Jefferson County Commissioners voted Friday 4-1 to reach for a settlement with Wall Street creditors. The move aims to try and avoid filing Chapter 9 bankruptcy, which is still a viable option if they cannot work out the details of the agreement with many working parts.
It would reduce the sewer debt by a billion dollars to about $2.05-billion. They would refinance that debt to a 40 year agreement to be managed by a new government agency called a “governmental utility service corporation.” That agency will manage refinancing the debt and operating the sewer system.
The legislature would need to create such an entity.
Sewer customers will shoulder the majority of the settlement. For the first three years, their sewer rates will jump each November by 8.2%. In subsequent years, the rates will rise no more than 3.25% until the debt is paid.
For a customer currently paying a $100 sewer bill those rate hikes will look something like this:
Date Rate Annual Increase
Nov 2011 $108.20 8.2% $8.20
Nov 2012 $117.07 8.2% $8.87
Nov 2013 $126.66 8.2% $9.60
Nov 2014 $130.77 3.25% $4.11
Nov 2015 $135.02 3.25% $4.25
Nov 2021 $163.66 3.35% $5.15
The terms of the agreement also stipulate the county will not try to collect payments from people not connected to the sewer system. And a special fund will be created to help those who cannot afford the ever increasing sewer rates.
“My main consideration is the impact on the ratepayers that I represent,” said Commissioner George Bowman before the vote. “And the impact of the ratepayers that I represent is that their rates will go up this year, next year, again the following year, and then again for perhaps another 30-or 40 years.”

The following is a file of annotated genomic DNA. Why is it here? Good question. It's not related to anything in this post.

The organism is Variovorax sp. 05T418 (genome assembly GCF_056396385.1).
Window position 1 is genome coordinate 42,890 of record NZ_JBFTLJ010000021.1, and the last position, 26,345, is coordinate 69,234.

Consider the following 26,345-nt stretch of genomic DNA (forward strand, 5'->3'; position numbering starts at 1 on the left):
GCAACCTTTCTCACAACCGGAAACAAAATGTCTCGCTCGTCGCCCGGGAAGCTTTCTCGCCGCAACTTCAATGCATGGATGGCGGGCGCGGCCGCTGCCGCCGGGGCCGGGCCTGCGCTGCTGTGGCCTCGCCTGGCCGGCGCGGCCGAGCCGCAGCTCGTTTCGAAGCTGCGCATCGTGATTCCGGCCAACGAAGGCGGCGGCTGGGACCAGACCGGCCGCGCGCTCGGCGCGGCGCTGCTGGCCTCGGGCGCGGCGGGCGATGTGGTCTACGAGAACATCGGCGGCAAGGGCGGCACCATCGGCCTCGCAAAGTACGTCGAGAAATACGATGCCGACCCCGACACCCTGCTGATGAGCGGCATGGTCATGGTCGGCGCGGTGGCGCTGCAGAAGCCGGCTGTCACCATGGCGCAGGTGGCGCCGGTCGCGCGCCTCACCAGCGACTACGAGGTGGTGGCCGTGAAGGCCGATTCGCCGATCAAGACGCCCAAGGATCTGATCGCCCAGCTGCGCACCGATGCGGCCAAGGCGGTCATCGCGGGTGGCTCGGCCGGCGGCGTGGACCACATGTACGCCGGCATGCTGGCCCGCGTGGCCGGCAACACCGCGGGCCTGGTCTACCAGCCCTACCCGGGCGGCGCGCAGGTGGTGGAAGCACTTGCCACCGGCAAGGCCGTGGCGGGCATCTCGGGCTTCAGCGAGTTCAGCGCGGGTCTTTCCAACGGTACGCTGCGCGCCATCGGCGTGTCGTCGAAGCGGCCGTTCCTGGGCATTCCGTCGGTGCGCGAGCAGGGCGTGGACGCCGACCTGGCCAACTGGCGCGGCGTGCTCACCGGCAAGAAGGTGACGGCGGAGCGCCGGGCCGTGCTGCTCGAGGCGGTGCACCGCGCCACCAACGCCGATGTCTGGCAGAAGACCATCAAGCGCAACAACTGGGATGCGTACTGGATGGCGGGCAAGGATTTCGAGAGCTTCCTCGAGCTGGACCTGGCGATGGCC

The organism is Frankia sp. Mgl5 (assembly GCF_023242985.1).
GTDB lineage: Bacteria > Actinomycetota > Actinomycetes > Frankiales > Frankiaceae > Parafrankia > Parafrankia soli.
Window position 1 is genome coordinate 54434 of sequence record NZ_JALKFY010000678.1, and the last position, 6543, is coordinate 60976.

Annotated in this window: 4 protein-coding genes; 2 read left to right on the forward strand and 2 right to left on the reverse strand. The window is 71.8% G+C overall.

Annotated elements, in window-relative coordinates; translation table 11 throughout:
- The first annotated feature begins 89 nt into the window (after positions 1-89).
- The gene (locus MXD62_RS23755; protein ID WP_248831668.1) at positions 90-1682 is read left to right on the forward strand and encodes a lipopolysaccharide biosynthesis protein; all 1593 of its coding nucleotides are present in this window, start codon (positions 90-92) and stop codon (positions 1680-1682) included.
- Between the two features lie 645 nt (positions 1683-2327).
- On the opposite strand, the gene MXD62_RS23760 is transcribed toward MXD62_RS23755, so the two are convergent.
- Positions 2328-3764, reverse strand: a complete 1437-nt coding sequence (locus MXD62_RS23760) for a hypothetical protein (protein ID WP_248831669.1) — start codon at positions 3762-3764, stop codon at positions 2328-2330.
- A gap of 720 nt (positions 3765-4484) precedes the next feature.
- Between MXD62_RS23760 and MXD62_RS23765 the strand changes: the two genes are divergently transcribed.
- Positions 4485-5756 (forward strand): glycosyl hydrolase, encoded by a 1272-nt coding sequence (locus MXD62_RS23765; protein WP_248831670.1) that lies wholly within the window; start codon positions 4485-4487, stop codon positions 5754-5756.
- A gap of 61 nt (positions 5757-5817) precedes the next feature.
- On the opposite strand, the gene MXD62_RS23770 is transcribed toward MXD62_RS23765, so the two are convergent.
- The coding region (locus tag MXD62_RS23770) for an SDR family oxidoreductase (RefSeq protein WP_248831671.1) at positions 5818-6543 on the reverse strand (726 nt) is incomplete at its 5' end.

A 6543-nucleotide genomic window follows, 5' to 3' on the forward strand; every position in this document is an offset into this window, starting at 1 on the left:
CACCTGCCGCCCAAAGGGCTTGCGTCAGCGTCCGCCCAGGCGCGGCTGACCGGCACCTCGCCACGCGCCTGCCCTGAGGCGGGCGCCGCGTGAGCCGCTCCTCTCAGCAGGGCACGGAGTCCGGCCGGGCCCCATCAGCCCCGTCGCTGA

Bowman cast the lone “No” vote.
The proposed agreement also calls on creditor banks to end any future interest rate swaps agreed upon in the past.
“There is no bright line delineating which path we should take because both paths are shrouded in grey,” Commissioner Joe Knight told the commission. He warned there will be plenty of who will second guess the decision.
Attorney General Luther Strange, who had promised to represent ratepayers during this crisis, issued a statement Friday praising the plan.
“I commend the Jefferson County Commission for its leadership and hard work for the people of the county,” Strange said in a statement release just minutes after the vote. “The job of the Attorney General’s Office is to represent the sewer system ratepayers, and we will diligently review the rate structure contained in the proposed settlement to ensure that rates are just and reasonable.”
Commission President David Carrington says the county is relying on the Governor and the state lawmakers to deliver on promises. He says Jefferson County will need about $40-to-$50-million to avoid bankruptcy. The settlement includes terms the Governor will call a special session of the legislature to help the county navigate the sewer debt and general fund crisis.
“I can support this resolution because the term sheet states that the foregoing approval is subject to the continued condition that no sewer rate increase shall be implemented prior to the Governor’s call of the special session of the Alabama Legislature to address the counties legislative needs,” Commissioner Sandra Little Brown told the chamber.
The Governor issued a statement after the vote commending the commissioners saying “I look forward to continuing to work with county commissioners and legislators in preparation for a special session of the Alabama Legislature so that we can pass laws necessary to move forward with the settlement and to address the county’s general fund budget issues.”
Brown also pointed out “I support it also because we as a commission still have the opportunity, should that fail and nothing happen, we can immediately file bankruptcy. And that’s out last option.”